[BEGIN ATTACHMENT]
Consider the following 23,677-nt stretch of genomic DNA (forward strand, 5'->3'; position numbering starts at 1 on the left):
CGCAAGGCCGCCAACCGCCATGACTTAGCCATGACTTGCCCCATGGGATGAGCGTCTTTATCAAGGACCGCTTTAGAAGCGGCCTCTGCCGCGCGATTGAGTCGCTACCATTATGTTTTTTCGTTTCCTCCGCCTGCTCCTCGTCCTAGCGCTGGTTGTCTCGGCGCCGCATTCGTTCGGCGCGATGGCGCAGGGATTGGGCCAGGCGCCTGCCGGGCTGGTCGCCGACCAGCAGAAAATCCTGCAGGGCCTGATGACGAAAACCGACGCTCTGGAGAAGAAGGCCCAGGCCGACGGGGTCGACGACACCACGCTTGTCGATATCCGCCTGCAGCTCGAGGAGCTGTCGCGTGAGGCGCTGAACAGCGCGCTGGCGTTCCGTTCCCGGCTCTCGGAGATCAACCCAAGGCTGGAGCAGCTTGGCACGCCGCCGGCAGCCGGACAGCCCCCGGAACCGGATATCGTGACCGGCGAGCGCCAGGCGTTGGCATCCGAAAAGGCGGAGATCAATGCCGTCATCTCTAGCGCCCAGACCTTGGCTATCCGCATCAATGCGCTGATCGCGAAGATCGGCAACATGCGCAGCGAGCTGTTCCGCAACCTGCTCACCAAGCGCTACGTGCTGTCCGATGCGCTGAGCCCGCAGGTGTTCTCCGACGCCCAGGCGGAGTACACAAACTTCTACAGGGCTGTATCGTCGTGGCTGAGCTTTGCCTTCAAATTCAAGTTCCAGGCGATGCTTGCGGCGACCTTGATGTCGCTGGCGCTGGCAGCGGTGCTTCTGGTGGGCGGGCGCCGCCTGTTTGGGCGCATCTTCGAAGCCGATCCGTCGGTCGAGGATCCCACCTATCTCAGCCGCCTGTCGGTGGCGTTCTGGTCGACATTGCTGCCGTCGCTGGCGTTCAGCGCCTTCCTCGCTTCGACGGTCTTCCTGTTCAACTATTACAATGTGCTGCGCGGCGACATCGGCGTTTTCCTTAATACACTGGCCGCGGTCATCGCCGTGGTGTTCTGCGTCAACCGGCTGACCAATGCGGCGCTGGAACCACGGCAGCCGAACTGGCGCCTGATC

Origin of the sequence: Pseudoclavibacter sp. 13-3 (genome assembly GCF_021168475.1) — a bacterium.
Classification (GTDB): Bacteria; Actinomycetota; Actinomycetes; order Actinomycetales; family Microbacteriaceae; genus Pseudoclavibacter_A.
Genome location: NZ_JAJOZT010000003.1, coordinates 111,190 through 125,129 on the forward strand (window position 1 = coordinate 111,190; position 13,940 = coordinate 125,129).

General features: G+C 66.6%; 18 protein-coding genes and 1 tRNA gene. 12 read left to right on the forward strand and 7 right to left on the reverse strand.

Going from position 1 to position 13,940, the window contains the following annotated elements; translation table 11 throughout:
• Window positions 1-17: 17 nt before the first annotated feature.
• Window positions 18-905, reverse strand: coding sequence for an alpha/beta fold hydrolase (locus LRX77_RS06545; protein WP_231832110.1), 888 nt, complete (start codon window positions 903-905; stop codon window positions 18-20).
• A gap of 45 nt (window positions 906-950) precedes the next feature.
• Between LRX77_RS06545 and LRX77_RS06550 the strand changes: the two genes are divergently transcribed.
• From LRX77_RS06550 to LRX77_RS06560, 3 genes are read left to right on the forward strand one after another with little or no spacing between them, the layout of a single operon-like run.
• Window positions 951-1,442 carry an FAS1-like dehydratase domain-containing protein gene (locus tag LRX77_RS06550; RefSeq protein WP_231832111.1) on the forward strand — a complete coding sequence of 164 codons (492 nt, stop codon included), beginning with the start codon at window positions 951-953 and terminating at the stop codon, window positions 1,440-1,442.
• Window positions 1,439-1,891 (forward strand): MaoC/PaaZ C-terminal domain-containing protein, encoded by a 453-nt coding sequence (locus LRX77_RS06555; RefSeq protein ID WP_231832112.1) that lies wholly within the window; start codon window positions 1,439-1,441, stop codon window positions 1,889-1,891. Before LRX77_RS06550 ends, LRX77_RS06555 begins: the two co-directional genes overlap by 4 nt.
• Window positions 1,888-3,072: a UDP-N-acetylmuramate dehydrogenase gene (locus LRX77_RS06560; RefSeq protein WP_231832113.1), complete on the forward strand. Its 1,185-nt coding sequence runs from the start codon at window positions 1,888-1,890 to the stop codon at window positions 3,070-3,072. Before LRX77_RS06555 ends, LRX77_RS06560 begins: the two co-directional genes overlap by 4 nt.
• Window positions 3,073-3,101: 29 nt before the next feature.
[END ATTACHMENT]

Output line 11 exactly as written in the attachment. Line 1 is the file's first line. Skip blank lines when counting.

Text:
• Between LRX77_RS06545 and LRX77_RS06550 the strand changes: the two genes are divergently transcribed.